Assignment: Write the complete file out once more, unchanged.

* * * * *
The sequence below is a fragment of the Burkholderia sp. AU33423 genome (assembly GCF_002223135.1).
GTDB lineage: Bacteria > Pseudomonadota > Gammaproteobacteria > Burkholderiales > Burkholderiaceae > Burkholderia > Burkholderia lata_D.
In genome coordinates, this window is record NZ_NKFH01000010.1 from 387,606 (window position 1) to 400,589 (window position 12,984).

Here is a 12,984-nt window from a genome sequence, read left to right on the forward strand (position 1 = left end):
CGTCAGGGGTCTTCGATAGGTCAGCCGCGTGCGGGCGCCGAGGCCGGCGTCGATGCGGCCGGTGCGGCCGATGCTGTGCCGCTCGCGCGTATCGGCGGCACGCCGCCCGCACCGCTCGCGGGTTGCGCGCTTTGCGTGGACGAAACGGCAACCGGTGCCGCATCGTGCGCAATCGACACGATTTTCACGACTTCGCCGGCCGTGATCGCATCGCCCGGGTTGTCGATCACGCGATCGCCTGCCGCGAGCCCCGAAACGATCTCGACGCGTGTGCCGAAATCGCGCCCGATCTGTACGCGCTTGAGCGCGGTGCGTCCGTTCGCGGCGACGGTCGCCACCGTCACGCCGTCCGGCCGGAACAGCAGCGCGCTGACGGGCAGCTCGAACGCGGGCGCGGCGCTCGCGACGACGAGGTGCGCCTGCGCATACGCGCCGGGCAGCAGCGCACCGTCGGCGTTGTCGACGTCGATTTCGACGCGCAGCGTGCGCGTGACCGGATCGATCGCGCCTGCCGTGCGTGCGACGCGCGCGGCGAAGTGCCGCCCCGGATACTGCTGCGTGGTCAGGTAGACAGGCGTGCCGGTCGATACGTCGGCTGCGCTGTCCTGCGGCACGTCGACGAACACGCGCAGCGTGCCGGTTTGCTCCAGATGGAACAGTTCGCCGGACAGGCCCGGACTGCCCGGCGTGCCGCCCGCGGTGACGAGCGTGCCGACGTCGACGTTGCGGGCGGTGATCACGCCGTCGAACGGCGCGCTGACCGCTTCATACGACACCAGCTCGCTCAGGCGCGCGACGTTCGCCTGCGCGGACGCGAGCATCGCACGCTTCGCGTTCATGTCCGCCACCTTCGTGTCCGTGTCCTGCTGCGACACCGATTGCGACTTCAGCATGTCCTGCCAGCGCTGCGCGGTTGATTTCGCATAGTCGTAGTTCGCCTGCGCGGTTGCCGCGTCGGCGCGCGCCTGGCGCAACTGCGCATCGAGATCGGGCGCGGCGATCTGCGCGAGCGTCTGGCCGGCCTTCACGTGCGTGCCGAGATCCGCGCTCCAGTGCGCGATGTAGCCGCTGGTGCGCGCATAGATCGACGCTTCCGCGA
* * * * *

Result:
The sequence below is a fragment of the Burkholderia sp. AU33423 genome (assembly GCF_002223135.1).
GTDB lineage: Bacteria > Pseudomonadota > Gammaproteobacteria > Burkholderiales > Burkholderiaceae > Burkholderia > Burkholderia lata_D.
In genome coordinates, this window is record NZ_NKFH01000010.1 from 387,606 (window position 1) to 400,589 (window position 12,984).

Here is a 12,984-nt window from a genome sequence, read left to right on the forward strand (position 1 = left end):
CGTCAGGGGTCTTCGATAGGTCAGCCGCGTGCGGGCGCCGAGGCCGGCGTCGATGCGGCCGGTGCGGCCGATGCTGTGCCGCTCGCGCGTATCGGCGGCACGCCGCCCGCACCGCTCGCGGGTTGCGCGCTTTGCGTGGACGAAACGGCAACCGGTGCCGCATCGTGCGCAATCGACACGATTTTCACGACTTCGCCGGCCGTGATCGCATCGCCCGGGTTGTCGATCACGCGATCGCCTGCCGCGAGCCCCGAAACGATCTCGACGCGTGTGCCGAAATCGCGCCCGATCTGTACGCGCTTGAGCGCGGTGCGTCCGTTCGCGGCGACGGTCGCCACCGTCACGCCGTCCGGCCGGAACAGCAGCGCGCTGACGGGCAGCTCGAACGCGGGCGCGGCGCTCGCGACGACGAGGTGCGCCTGCGCATACGCGCCGGGCAGCAGCGCACCGTCGGCGTTGTCGACGTCGATTTCGACGCGCAGCGTGCGCGTGACCGGATCGATCGCGCCTGCCGTGCGTGCGACGCGCGCGGCGAAGTGCCGCCCCGGATACTGCTGCGTGGTCAGGTAGACAGGCGTGCCGGTCGATACGTCGGCTGCGCTGTCCTGCGGCACGTCGACGAACACGCGCAGCGTGCCGGTTTGCTCCAGATGGAACAGTTCGCCGGACAGGCCCGGACTGCCCGGCGTGCCGCCCGCGGTGACGAGCGTGCCGACGTCGACGTTGCGGGCGGTGATCACGCCGTCGAACGGCGCGCTGACCGCTTCATACGACACCAGCTCGCTCAGGCGCGCGACGTTCGCCTGCGCGGACGCGAGCATCGCACGCTTCGCGTTCATGTCCGCCACCTTCGTGTCCGTGTCCTGCTGCGACACCGATTGCGACTTCAGCATGTCCTGCCAGCGCTGCGCGGTTGATTTCGCATAGTCGTAGTTCGCCTGCGCGGTTGCCGCGTCGGCGCGCGCCTGGCGCAACTGCGCATCGAGATCGGGCGCGGCGATCTGCGCGAGCGTCTGGCCGGCCTTCACGTGCGTGCCGAGATCCGCGCTCCAGTGCGCGATGTAGCCGCTGGTGCGCGCATAGATCGACGCTTCCGCGA